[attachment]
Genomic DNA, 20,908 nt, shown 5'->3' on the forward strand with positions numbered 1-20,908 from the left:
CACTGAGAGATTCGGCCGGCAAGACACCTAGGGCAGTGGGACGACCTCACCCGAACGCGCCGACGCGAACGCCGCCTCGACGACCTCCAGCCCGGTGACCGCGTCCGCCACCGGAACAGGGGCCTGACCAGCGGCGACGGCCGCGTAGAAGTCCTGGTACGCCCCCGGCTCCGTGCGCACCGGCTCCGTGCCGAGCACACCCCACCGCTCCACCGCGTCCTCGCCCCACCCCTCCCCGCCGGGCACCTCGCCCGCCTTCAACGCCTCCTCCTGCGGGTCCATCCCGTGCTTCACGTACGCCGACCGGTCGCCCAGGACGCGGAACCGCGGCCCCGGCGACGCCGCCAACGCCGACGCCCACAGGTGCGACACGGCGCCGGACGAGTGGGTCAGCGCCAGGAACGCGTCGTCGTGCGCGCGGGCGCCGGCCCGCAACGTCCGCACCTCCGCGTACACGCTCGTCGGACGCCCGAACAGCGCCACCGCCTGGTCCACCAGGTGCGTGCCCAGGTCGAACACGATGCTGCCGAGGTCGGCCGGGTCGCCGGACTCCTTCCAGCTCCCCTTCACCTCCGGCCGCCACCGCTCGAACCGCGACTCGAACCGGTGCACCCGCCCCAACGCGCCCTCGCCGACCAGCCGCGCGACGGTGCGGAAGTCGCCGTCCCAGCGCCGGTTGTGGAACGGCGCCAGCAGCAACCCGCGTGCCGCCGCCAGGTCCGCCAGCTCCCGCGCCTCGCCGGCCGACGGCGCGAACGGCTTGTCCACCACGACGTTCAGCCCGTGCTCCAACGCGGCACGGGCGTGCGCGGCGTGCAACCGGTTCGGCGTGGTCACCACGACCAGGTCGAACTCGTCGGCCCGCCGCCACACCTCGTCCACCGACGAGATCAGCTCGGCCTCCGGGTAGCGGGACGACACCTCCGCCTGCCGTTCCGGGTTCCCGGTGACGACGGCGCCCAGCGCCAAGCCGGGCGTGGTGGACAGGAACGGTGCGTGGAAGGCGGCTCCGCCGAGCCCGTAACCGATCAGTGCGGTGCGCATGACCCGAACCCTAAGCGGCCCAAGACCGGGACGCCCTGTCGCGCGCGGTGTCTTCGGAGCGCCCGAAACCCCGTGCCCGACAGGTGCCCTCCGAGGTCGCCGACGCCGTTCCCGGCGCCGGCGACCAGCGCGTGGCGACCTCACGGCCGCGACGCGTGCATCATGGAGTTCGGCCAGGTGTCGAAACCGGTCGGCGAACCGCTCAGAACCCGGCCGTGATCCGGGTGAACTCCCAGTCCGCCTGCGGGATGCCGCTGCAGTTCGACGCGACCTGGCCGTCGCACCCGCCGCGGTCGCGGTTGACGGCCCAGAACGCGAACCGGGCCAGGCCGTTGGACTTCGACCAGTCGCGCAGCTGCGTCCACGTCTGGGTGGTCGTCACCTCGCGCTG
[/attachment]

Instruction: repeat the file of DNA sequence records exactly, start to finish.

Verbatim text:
Genomic DNA, 20,908 nt, shown 5'->3' on the forward strand with positions numbered 1-20,908 from the left:
CACTGAGAGATTCGGCCGGCAAGACACCTAGGGCAGTGGGACGACCTCACCCGAACGCGCCGACGCGAACGCCGCCTCGACGACCTCCAGCCCGGTGACCGCGTCCGCCACCGGAACAGGGGCCTGACCAGCGGCGACGGCCGCGTAGAAGTCCTGGTACGCCCCCGGCTCCGTGCGCACCGGCTCCGTGCCGAGCACACCCCACCGCTCCACCGCGTCCTCGCCCCACCCCTCCCCGCCGGGCACCTCGCCCGCCTTCAACGCCTCCTCCTGCGGGTCCATCCCGTGCTTCACGTACGCCGACCGGTCGCCCAGGACGCGGAACCGCGGCCCCGGCGACGCCGCCAACGCCGACGCCCACAGGTGCGACACGGCGCCGGACGAGTGGGTCAGCGCCAGGAACGCGTCGTCGTGCGCGCGGGCGCCGGCCCGCAACGTCCGCACCTCCGCGTACACGCTCGTCGGACGCCCGAACAGCGCCACCGCCTGGTCCACCAGGTGCGTGCCCAGGTCGAACACGATGCTGCCGAGGTCGGCCGGGTCGCCGGACTCCTTCCAGCTCCCCTTCACCTCCGGCCGCCACCGCTCGAACCGCGACTCGAACCGGTGCACCCGCCCCAACGCGCCCTCGCCGACCAGCCGCGCGACGGTGCGGAAGTCGCCGTCCCAGCGCCGGTTGTGGAACGGCGCCAGCAGCAACCCGCGTGCCGCCGCCAGGTCCGCCAGCTCCCGCGCCTCGCCGGCCGACGGCGCGAACGGCTTGTCCACCACGACGTTCAGCCCGTGCTCCAACGCGGCACGGGCGTGCGCGGCGTGCAACCGGTTCGGCGTGGTCACCACGACCAGGTCGAACTCGTCGGCCCGCCGCCACACCTCGTCCACCGACGAGATCAGCTCGGCCTCCGGGTAGCGGGACGACACCTCCGCCTGCCGTTCCGGGTTCCCGGTGACGACGGCGCCCAGCGCCAAGCCGGGCGTGGTGGACAGGAACGGTGCGTGGAAGGCGGCTCCGCCGAGCCCGTAACCGATCAGTGCGGTGCGCATGACCCGAACCCTAAGCGGCCCAAGACCGGGACGCCCTGTCGCGCGCGGTGTCTTCGGAGCGCCCGAAACCCCGTGCCCGACAGGTGCCCTCCGAGGTCGCCGACGCCGTTCCCGGCGCCGGCGACCAGCGCGTGGCGACCTCACGGCCGCGACGCGTGCATCATGGAGTTCGGCCAGGTGTCGAAACCGGTCGGCGAACCGCTCAGAACCCGGCCGTGATCCGGGTGAACTCCCAGTCCGCCTGCGGGATGCCGCTGCAGTTCGACGCGACCTGGCCGTCGCACCCGCCGCGGTCGCGGTTGACGGCCCAGAACGCGAACCGGGCCAGGCCGTTGGACTTCGACCAGTCGCGCAGCTGCGTCCACGTCTGGGTGGTCGTCACCTCGCGCTG